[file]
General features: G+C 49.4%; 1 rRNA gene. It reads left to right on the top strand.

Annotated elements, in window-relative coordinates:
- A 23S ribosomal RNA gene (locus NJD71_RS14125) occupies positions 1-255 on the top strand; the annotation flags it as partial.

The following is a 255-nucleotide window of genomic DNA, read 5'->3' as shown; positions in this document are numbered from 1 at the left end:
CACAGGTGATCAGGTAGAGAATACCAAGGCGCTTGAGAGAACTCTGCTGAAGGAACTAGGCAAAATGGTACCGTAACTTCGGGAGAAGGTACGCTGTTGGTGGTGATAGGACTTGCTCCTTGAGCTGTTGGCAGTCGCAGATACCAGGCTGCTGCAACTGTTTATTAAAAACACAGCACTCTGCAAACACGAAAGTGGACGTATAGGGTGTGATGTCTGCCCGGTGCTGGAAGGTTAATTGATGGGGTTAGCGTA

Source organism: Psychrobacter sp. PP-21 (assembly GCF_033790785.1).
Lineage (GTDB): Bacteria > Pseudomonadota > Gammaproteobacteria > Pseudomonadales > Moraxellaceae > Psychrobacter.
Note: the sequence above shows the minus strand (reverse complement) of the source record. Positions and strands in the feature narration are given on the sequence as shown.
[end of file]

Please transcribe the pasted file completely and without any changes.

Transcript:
General features: G+C 49.4%; 1 rRNA gene. It reads left to right on the top strand.

Annotated elements, in window-relative coordinates:
- A 23S ribosomal RNA gene (locus NJD71_RS14125) occupies positions 1-255 on the top strand; the annotation flags it as partial.

The following is a 255-nucleotide window of genomic DNA, read 5'->3' as shown; positions in this document are numbered from 1 at the left end:
CACAGGTGATCAGGTAGAGAATACCAAGGCGCTTGAGAGAACTCTGCTGAAGGAACTAGGCAAAATGGTACCGTAACTTCGGGAGAAGGTACGCTGTTGGTGGTGATAGGACTTGCTCCTTGAGCTGTTGGCAGTCGCAGATACCAGGCTGCTGCAACTGTTTATTAAAAACACAGCACTCTGCAAACACGAAAGTGGACGTATAGGGTGTGATGTCTGCCCGGTGCTGGAAGGTTAATTGATGGGGTTAGCGTA

Source organism: Psychrobacter sp. PP-21 (assembly GCF_033790785.1).
Lineage (GTDB): Bacteria > Pseudomonadota > Gammaproteobacteria > Pseudomonadales > Moraxellaceae > Psychrobacter.
Note: the sequence above shows the minus strand (reverse complement) of the source record. Positions and strands in the feature narration are given on the sequence as shown.